Global carbon emissions will rise to a new record level in 2018, making the chances of reaching a target to keep temperature increases to 1.5 or 2°C "weaker and weaker every year, every month," the head of the International Energy Agency (IEA) has said.
The International Energy Agency has wrongly guided governments into decisions about oil, gas and coal use that are inconsistent with the long-term climate objectives of the Paris Agreement, according to a new report out on Thursday (5 April).
Europe has been the “saving grace” of global oil demand, which is expected to be higher than forecast in 2016, but that is under threat from uncertainty caused by Brexit, the International Energy Agency has warned today (13 July).
The European Union could take advantage of a massive boom in liquefied natural gas (LNG) exports over the next five years, coupled with low global gas demand and prices, the International Energy Agency (IEA) has said.
Pledges on greenhouse gas emissions made ahead of landmark climate talks in December will result in a dramatic slowdown in the growth of carbon from the energy sector - but will not reverse it within the next 15 years, the world’s energy watchdog said on Wednesday (21 October).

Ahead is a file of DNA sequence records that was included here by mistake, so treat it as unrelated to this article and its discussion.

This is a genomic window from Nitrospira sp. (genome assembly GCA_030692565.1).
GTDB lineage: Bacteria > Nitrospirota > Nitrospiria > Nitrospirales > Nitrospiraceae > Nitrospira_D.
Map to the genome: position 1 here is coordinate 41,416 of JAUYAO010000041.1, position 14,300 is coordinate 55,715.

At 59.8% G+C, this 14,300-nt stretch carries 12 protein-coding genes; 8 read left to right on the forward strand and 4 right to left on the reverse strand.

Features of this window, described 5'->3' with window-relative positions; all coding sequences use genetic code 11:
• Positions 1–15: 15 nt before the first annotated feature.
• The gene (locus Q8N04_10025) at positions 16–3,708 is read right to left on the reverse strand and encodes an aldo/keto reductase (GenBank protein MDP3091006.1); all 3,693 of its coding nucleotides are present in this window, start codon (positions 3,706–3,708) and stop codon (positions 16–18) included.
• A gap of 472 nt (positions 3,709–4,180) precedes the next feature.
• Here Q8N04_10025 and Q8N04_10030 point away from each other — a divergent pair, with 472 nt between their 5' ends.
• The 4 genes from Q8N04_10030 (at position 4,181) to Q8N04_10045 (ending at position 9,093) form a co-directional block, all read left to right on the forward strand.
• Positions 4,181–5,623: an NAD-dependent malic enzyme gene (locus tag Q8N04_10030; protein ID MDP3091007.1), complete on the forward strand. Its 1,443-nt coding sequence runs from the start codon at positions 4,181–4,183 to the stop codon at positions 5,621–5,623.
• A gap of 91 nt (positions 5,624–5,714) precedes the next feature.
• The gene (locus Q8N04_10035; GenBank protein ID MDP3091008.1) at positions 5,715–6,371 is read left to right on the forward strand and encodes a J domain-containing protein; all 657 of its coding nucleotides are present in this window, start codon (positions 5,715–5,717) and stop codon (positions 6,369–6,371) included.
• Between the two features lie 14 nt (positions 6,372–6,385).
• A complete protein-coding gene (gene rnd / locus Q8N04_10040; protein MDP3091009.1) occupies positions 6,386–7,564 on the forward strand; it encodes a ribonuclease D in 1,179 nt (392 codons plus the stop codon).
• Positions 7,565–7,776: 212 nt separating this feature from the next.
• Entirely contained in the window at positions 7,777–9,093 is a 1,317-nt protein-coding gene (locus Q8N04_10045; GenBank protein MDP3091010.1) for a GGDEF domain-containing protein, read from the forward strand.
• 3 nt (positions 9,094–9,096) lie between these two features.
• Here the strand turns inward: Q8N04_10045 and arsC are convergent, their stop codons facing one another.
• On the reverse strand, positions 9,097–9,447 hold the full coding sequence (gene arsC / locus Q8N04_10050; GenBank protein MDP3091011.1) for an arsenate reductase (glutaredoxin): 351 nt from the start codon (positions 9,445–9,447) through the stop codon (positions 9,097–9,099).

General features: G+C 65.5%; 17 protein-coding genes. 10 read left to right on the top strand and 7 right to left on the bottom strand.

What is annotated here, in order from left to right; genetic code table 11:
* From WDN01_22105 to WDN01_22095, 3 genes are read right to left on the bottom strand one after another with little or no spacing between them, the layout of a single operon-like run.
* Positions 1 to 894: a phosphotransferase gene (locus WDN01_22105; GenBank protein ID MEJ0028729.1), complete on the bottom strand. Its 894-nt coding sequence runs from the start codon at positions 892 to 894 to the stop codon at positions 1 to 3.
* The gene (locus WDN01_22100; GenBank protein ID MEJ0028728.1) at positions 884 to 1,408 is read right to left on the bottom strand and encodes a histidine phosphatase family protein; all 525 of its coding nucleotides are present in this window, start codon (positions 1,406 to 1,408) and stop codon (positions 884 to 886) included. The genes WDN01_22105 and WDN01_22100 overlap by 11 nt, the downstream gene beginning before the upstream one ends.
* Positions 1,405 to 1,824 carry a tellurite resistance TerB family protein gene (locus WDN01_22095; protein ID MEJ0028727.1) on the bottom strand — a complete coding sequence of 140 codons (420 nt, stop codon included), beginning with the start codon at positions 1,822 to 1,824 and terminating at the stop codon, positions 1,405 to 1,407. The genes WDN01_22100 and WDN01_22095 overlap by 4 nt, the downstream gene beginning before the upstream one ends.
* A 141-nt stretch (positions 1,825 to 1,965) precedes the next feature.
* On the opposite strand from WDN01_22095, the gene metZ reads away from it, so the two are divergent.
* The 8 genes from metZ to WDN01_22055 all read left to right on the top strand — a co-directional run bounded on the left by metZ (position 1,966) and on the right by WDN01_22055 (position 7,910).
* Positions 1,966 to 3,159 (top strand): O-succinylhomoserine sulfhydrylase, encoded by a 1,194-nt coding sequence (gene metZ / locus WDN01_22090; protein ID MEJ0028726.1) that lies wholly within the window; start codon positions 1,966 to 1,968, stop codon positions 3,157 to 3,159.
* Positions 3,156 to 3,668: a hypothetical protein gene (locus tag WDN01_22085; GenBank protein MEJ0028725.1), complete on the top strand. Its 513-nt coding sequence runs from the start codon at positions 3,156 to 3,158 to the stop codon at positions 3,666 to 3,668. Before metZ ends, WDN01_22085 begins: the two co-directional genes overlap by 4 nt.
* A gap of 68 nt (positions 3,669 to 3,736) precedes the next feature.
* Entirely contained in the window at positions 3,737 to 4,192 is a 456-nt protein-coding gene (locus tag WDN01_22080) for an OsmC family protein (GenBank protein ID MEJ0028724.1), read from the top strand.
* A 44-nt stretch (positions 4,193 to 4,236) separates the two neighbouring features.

Governments must not chop and change their political support for renewable energy, which by 2020 will generate more electricity that the combined demand of China, India, and Brazil, the International Energy Agency (IEA) has warned.
Global energy saving investments - and their effects on energy demand - are now equal to the net contribution of other fuel sources, the International Energy Agency (IEA) said on 16 October, as it launched its inaugural Energy Efficiency Market Report.
The EU has taken a global lead on energy efficiency policies but still has a long way to go if it is to reap the full benefits, argue Caroline Lucas, Anders Wijkman and other signatories from the energy savings coalition.
Fuel consumption could be halved in 20 years' time if the right policies are put in place, despite an expected doubling in the number of cars in circulation worldwide, according to the International Energy Agency.
Trillions of euros in investment in clean-energy technology are needed worldwide by mid-century to control rising carbon emissions, says a new report that could help shape the debate on some of Europe’s most controversial energy policies.